Fed may raise rates, or cut them, Bostic says

March 23, 2019

SAN FRANCISCO (Reuters) – The Federal Reserve’s patient approach to monetary policy does not mean the U.S. central bank will not increase interest rates, or cut them, should the need arise, the president of the Atlanta Federal Reserve Bank, Raphael Bostic, said on Friday.

“We may move up; we may move down,” Bostic said in remarks prepared for delivery to a monetary policy conference at the San Francisco Fed.

The comments were Bostic’s first since the Fed made an unexpectedly dovish shift on Wednesday. Eleven of its 17 policymakers forecast no rate hikes this year, and Fed Chairman Jerome Powell cited low inflation, a slowing global economy and risks like U.S. trade tensions with China for the need to remain patient “for some time.”

After the Wednesday announcement, financial markets, which had already priced out any chance of a rate hike this year, began pricing in the likelihood of a rate cut next year.

But to see the Fed’s recent pronouncements as a “definitive signal” that the central bank will hold rates steady for the balance of the year is not accurate, Bostic said on Friday, adding that patience does not constrain the Fed’s options.

“I am open to all possibilities as we aim to support sustained economic expansion, strong labor market conditions, and inflation near the Committee’s symmetric 2 percent objective,” Bostic said, referring to the policy-setting Federal Open Market Committee. “Markets should understand that, so I hope I have made my position clear.”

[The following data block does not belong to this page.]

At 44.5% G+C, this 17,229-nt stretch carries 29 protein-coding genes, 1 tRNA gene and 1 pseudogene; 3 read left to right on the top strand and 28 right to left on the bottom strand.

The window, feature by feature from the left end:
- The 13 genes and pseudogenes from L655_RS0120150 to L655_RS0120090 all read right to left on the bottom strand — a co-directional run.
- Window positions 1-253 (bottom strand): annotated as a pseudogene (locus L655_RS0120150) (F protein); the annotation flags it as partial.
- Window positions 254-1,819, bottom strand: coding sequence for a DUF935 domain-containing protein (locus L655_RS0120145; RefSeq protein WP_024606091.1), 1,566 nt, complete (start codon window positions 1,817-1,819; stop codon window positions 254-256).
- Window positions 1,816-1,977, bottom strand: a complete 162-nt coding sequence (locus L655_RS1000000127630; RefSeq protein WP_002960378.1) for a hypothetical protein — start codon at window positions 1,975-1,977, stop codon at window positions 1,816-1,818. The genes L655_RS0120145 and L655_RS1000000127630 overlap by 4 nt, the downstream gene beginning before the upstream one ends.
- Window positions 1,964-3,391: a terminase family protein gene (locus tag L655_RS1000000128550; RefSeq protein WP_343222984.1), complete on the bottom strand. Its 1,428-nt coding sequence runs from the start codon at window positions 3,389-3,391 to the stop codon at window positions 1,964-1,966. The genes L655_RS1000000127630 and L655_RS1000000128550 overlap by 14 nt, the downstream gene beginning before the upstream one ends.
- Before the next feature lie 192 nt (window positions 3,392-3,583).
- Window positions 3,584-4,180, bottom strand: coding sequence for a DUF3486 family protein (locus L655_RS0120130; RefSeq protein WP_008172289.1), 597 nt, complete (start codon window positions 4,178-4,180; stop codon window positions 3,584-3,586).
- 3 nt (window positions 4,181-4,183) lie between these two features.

In February, Bostic said he expected the Fed would need to raise interest rates once this year, after raising rates four times in 2018. He did not say how many rate hikes he now thinks are appropriate.

The Fed has become increasingly worried about meeting its 2 percent inflation target and skeptical that the Trump administration’s tax cuts and deregulation will unleash faster economic growth.

So have financial markets.

Data published earlier on Friday showed U.S. manufacturing activity unexpectedly cooled in March, a troubling sign for the U.S. economic outlook that helped push long-term borrowing costs below short-term ones, an indication of near-term risk and seen by many as a potential harbinger of recession.

The spread between yields on three-month Treasury bills <US3MT=RR> and 10-year notes <US10YT=RR> fell below zero for the first time since 2007 after U.S. manufacturing data missed estimates.

Earlier on Friday, data out of Germany showed the factory sector there was continuing to contract, another worrying sign for the global economy.

(Reporting by Ann Saphir;Editing by Leslie Adler)

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